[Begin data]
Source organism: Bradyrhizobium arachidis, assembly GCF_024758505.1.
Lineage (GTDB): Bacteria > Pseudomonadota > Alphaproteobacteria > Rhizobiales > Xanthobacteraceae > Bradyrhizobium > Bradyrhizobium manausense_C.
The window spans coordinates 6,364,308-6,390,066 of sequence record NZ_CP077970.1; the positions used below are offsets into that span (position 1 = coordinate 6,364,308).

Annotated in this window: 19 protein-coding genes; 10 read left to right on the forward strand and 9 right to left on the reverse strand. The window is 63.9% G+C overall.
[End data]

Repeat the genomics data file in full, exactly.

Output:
Source organism: Bradyrhizobium arachidis, assembly GCF_024758505.1.
Lineage (GTDB): Bacteria > Pseudomonadota > Alphaproteobacteria > Rhizobiales > Xanthobacteraceae > Bradyrhizobium > Bradyrhizobium manausense_C.
The window spans coordinates 6,364,308-6,390,066 of sequence record NZ_CP077970.1; the positions used below are offsets into that span (position 1 = coordinate 6,364,308).

Annotated in this window: 19 protein-coding genes; 10 read left to right on the forward strand and 9 right to left on the reverse strand. The window is 63.9% G+C overall.